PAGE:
US7357887B2 - Identifiable structures and systems and methods for forming the same in a solid freeform fabrication system - Google Patents

Identifiable structures and systems and methods for forming the same in a solid freeform fabrication system Download PDF

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US7357887B2
US7357887B2 US10820409 US82040904A US7357887B2 US 7357887 B2 US7357887 B2 US 7357887B2 US 10820409 US10820409 US 10820409 US 82040904 A US82040904 A US 82040904A US 7357887 B2 US7357887 B2 US 7357887B2
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material
layer
dimensional object
identifiable structure
identifiable
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US20050225004A1 (en )
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Gregory J. May
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Hewlett-Packard Development Co LP
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Hewlett-Packard Development Co LP
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    • GPHYSICS
    • G06COMPUTING; CALCULATING; COUNTING
    • G06KRECOGNITION OF DATA; PRESENTATION OF DATA; RECORD CARRIERS; HANDLING RECORD CARRIERS
    • G06K19/00Record carriers for use with machines and with at least a part designed to carry digital markings
    • G06K19/06Record carriers for use with machines and with at least a part designed to carry digital markings characterised by the kind of the digital marking, e.g. shape, nature, code
    • BPERFORMING OPERATIONS; TRANSPORTING
    • B29WORKING OF PLASTICS; WORKING OF SUBSTANCES IN A PLASTIC STATE, IN GENERAL
    • B29CSHAPING OR JOINING OF PLASTICS; SHAPING OF MATERIAL IN A PLASTIC STATE, NOT OTHERWISE PROVIDED FOR; AFTER-TREATMENT OF THE SHAPED PRODUCTS, e.g. REPAIRING
    • B29C64/00Additive manufacturing, i.e. manufacturing of three-dimensional [3D] objects by additive deposition, additive agglomeration or additive layering, e.g. by 3D printing, stereolithography or selective laser sintering
    • B29C64/30Auxiliary operations or equipment
    • B29C64/386Data acquisition or data processing for additive manufacturing
    • GPHYSICS
    • G06COMPUTING; CALCULATING; COUNTING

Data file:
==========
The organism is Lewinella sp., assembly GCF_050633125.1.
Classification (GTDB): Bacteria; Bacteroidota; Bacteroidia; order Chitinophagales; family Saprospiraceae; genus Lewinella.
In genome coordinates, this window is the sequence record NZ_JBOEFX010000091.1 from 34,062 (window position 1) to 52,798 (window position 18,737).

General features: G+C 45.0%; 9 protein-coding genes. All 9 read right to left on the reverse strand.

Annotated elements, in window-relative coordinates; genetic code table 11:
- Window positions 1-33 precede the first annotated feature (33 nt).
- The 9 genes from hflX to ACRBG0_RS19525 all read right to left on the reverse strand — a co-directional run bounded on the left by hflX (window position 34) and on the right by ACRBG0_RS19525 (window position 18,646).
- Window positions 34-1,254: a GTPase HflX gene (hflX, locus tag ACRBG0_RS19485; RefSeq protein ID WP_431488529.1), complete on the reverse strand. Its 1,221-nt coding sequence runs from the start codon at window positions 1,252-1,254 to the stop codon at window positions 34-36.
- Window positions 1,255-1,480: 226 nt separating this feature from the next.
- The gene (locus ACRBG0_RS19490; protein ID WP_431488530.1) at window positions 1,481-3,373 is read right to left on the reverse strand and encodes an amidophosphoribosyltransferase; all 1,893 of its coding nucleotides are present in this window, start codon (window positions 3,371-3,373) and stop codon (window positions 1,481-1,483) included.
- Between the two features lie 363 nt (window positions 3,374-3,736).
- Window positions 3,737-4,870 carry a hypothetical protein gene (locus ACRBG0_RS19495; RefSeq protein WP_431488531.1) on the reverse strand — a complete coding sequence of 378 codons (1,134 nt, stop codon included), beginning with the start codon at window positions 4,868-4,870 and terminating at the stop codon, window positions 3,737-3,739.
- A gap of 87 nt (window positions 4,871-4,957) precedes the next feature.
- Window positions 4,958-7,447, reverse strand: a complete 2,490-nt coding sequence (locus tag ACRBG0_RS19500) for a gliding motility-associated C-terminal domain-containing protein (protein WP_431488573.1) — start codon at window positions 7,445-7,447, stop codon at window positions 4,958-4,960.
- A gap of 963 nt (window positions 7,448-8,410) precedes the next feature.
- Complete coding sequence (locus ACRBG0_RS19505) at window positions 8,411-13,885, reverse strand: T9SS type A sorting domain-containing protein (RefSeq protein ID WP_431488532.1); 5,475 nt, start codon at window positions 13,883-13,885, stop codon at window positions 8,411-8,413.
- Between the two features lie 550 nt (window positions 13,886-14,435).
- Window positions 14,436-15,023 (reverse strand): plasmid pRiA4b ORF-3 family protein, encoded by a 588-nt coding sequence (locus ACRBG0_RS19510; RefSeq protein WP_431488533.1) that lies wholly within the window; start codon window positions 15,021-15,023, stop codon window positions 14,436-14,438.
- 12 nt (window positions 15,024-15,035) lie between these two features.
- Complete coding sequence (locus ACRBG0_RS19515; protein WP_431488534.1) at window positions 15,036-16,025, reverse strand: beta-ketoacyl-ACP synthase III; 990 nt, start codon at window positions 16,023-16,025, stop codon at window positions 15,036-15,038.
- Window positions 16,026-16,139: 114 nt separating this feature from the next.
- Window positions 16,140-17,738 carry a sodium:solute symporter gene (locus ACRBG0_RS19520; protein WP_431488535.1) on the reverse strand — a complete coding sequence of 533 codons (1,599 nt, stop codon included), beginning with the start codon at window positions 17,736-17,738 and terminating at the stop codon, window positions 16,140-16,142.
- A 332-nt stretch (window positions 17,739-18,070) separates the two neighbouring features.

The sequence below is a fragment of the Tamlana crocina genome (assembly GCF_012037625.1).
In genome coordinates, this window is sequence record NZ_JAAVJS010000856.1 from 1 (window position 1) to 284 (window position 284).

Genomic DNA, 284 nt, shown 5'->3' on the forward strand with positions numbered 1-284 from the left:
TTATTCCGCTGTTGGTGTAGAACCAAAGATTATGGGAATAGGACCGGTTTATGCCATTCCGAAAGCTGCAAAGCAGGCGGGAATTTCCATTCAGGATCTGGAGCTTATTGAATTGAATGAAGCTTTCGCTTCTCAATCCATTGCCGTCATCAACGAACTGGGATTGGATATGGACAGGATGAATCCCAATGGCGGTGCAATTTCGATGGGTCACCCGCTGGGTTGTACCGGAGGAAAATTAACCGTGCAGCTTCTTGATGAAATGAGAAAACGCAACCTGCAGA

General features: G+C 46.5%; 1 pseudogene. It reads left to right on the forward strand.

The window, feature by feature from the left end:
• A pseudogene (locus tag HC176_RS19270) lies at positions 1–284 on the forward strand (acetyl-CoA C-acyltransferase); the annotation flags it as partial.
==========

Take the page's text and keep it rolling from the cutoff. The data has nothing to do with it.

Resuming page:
• G06KRECOGNITION OF DATA; PRESENTATION OF DATA; RECORD CARRIERS; HANDLING RECORD CARRIERS
    • G06K19/00Record carriers for use with machines and with at least a part designed to carry digital markings
    • G06K19/06Record carriers for use with machines and with at least a part designed to carry digital markings characterised by the kind of the digital marking, e.g. shape, nature, code
    • G06K2019/06215Aspects not covered by other subgroups
    • G06K2019/06271Relief-type marking

Abstract

Method and systems for producing three-dimensional objects. One exemplary method, among others, includes: forming an identifiable structure within the three-dimensional object. The identifiable structure within the three-dimensional object can be detected using a non-invasive dimensional imaging device.

Description

BACKGROUND

Solid freeform fabrication (SFF) or layered manufacturing (LM) is a fabrication technology that builds an object of any complex shape layer by layer or point by point without using a pre-shaped tool (die or mold). This process begins with creating a Computer Aided Design (CAD) file to represent the geometry of a desired object. SFF technology enables direct translation of the CAD image data into a three-dimensional object. SFF technology can be used in applications such as verifying CAD database, evaluating design feasibility, testing part functionality, assessing aesthetics, checking ergonomics of design, aiding in tool and fixture design, creating conceptual models and sales/marketing tools, generating patterns for investment casting, reducing or eliminating engineering changes in production, and providing small production runs.